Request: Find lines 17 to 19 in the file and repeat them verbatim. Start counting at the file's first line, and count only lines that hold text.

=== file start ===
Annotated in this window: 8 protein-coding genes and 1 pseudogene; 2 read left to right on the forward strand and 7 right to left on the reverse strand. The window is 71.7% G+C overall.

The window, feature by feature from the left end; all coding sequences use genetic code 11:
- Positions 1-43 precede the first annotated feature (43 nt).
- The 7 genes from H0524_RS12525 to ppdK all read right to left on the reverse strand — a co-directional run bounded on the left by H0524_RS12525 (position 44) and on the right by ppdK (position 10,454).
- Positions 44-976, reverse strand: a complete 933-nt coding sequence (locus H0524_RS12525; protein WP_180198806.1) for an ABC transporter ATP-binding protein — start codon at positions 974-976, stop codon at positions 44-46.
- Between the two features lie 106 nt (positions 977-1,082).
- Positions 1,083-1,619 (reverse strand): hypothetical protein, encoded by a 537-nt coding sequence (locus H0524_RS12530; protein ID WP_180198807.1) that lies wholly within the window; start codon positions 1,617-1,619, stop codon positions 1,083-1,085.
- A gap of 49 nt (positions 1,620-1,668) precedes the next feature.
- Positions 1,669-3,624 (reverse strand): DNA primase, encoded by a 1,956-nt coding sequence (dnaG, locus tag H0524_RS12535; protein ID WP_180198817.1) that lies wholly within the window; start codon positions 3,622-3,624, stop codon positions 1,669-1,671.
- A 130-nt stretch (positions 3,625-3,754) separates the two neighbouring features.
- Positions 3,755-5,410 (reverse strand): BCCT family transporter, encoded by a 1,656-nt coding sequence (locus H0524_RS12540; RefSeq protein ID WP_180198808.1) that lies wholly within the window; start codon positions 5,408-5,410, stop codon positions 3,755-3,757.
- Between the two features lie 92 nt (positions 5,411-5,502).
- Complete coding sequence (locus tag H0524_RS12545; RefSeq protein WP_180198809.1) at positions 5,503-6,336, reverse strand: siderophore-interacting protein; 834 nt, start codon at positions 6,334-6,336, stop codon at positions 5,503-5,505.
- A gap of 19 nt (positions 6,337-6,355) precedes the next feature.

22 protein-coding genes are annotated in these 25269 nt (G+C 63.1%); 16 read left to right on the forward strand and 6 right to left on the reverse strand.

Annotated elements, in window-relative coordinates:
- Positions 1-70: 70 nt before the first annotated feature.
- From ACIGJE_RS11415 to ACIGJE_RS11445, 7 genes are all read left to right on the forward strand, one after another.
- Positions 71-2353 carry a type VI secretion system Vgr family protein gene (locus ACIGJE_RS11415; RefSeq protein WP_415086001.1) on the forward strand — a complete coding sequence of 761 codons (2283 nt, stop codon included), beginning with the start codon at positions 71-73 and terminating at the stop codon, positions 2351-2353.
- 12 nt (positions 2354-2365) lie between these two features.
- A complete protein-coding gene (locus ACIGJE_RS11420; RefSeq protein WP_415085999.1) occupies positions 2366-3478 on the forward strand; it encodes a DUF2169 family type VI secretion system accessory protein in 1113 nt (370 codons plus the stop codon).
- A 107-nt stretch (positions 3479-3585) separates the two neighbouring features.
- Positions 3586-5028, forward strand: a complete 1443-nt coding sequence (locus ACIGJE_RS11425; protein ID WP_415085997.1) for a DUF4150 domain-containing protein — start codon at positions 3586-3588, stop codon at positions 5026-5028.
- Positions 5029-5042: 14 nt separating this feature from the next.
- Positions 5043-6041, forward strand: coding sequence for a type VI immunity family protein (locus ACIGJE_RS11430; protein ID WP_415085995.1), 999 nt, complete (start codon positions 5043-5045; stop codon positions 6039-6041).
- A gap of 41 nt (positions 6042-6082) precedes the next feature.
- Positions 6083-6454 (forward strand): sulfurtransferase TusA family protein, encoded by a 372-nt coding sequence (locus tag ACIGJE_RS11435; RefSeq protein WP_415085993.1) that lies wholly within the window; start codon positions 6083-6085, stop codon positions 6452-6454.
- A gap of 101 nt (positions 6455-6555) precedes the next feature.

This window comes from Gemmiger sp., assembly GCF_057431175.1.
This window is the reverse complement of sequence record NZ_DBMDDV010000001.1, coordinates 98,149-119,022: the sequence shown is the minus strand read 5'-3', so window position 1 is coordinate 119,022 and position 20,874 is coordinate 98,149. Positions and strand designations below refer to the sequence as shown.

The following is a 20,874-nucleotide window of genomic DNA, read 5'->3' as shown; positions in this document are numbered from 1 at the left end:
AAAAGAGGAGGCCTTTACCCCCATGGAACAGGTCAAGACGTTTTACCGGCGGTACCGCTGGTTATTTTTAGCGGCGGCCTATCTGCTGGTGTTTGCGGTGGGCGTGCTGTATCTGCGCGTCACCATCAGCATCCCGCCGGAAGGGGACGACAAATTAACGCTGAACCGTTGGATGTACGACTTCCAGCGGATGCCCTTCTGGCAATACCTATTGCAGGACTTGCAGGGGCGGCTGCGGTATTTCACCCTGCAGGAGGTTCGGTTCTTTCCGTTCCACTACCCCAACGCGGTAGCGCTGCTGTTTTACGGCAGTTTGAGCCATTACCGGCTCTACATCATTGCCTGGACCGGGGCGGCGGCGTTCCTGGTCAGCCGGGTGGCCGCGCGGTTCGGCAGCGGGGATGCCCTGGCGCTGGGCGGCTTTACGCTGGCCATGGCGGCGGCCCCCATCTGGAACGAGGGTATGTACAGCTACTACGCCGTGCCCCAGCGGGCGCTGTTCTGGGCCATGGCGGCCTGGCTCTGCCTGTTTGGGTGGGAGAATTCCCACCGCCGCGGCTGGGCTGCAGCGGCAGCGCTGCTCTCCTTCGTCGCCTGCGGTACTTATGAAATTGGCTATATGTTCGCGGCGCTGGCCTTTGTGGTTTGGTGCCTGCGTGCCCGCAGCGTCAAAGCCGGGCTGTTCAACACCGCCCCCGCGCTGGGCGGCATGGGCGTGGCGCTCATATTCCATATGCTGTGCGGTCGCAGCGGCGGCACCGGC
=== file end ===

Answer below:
- Positions 1-70: 70 nt before the first annotated feature.
- From ACIGJE_RS11415 to ACIGJE_RS11445, 7 genes are all read left to right on the forward strand, one after another.
- Positions 71-2353 carry a type VI secretion system Vgr family protein gene (locus ACIGJE_RS11415; RefSeq protein WP_415086001.1) on the forward strand — a complete coding sequence of 761 codons (2283 nt, stop codon included), beginning with the start codon at positions 71-73 and terminating at the stop codon, positions 2351-2353.